The Nonreligious Kids Are All Right: New Study Reveals What Millennials Think about Sex

Despite frequent handwringing about all of the casual sex that millennials are having and the perils of hook-up culture, a recently released survey by the Public Religion Research Institute (PRRI) reveals that millennials actually are more willing to engage in critical thinking concerning the ethics of sexual situations. Compared to previous generations, the report finds that millennials overall are less judgmental about the sexual choices of others, more likely to be accepting of same-sex couples and marriages, more willing to recognize the discrimination faced by transgender individuals, and more in favor of making contraception readily available. However, on the issues of sexual education and abortion, the attitudes of millennials vary widely between different religious groups.

As the PRRI survey notes, millennials are more likely than previous generations to identify as nonreligious. One-third of millennials in the US, as compared to 21 percent of the general population, are not affiliated with any religious tradition. Ironically, nonreligion was actually the most common religious identity of the individuals surveyed. This tendency of younger people to think for themselves about ethics, including sexual ethics, may explain why millennials in general tend to be more open-minded about issues concerning sexuality and gender.

For instance, the vast majority (75 percent) of millennials favor comprehensive sex education in schools, though 23 percent also reported that they themselves received no sexed in schools. (Not so startling, however, is that nearly a third of young adults who had no sex-ed attended religious schools.) Millennials, in general, are also likely to see the inefficacy of abstinence-only “education.” Sixty-seven percent told PRRI that they support classes emphasizing safe sex practices and birth control. The only demographic group that differed significantly in this assessment of sexual education was evangelical Protestants. Of millennials who were classified as evangelical Protestants, 40 percent thought that sex-ed should only teach abstinence, and 8 percent reported that sex-ed classes should teach about both abstinence and safe sex. Clearly, there is a wide disparity in attitudes concerning sexual education between millennials in general and millennials who identify as evangelical Protestants.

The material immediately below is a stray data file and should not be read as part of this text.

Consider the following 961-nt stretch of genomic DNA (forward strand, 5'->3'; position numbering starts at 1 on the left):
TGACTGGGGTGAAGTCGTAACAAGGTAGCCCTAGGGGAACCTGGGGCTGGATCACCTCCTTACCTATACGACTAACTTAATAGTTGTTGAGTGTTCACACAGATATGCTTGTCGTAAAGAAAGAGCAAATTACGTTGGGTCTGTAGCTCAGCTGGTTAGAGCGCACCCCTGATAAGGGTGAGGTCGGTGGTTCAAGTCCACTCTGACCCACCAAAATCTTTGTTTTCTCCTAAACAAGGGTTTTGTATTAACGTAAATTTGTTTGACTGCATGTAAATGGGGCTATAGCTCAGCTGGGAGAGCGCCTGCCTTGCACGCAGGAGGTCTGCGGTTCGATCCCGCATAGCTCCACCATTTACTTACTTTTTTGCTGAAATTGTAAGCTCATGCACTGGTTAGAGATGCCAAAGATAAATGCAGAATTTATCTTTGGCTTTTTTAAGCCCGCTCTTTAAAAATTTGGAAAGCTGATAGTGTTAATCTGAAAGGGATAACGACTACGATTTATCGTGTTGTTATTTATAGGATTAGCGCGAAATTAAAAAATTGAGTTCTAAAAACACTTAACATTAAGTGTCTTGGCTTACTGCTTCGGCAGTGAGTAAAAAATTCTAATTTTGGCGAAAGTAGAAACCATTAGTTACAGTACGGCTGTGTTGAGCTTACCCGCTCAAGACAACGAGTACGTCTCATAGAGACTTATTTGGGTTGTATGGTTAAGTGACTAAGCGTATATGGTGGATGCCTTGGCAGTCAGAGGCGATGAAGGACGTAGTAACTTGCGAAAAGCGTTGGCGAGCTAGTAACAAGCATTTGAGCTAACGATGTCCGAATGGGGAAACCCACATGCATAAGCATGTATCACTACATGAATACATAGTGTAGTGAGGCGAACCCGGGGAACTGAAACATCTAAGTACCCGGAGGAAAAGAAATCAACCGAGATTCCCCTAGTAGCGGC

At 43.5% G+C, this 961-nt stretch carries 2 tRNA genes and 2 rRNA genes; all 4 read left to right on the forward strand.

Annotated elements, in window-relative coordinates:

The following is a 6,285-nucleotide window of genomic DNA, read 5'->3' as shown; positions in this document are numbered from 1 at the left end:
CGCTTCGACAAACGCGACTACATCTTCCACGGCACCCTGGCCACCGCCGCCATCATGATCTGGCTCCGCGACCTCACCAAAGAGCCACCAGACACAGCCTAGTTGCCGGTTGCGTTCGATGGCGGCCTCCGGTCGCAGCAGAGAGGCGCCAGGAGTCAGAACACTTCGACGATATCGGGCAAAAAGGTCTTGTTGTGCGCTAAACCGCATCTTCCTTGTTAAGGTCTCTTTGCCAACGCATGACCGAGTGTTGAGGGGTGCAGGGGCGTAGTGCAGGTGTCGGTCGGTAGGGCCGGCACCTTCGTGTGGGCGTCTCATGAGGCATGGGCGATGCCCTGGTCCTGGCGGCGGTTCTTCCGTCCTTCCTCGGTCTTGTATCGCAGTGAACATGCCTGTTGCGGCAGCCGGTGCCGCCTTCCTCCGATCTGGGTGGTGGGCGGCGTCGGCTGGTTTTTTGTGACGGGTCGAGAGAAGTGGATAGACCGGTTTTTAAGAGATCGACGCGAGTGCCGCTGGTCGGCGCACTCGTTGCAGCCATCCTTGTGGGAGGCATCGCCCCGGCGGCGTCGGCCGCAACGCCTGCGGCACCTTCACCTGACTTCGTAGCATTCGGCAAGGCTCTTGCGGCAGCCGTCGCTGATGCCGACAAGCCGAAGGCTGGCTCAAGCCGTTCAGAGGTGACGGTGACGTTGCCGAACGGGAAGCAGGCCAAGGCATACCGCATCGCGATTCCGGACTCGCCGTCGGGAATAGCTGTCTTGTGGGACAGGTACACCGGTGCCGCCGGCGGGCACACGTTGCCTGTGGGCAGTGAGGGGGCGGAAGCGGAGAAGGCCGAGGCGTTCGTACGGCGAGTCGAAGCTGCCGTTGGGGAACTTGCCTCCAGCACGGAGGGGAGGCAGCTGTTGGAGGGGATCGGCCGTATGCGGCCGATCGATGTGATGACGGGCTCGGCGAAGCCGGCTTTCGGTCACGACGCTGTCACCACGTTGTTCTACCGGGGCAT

This disparity is also seen in millennials’ attitudes toward abortion. Nearly 80 percent of millennials who identified as having no religion were overwhelmingly in favor of abortion being legal in all or most circumstances. Even certain demographics of religious millennials were in favor of legal abortion, with 61 percent of black mainline Protestants and 63 percent of white mainline Protestants agreeing with unaffiliated millennials. However, white Catholics (49 percent) and white evangelical Protestants (80 percent) take the opposite view and believe that abortion should be illegal in all or most circumstances. When it comes to attitudes concerning a woman’s decision to terminate a pregnancy, religion or lack thereof plays a clear role in millennial’s outlooks.

Given the clear divide between the perspectives of nonreligious millennials and moderately religious millennials compared to the stances of conservative Christian millennials on issues of sexual education and abortion, the culture wars surrounding sex are probably far from over. We can’t yet know how millennials’ attitudes on these topics will play out in the cultural or political spheres, but given the open-mindedness of millennials in general toward sexual issues, especially same-sex marriage, the future could be promising, especially for the LGBTQ community. However, based on the statistics provided in the PRRI report, the fight for legal, safe, and accessible abortions and the battle for comprehensive sex-ed are far from over. Humanists will need to continue defending these rights from fundamentalist Christians wishing to legislate their morality.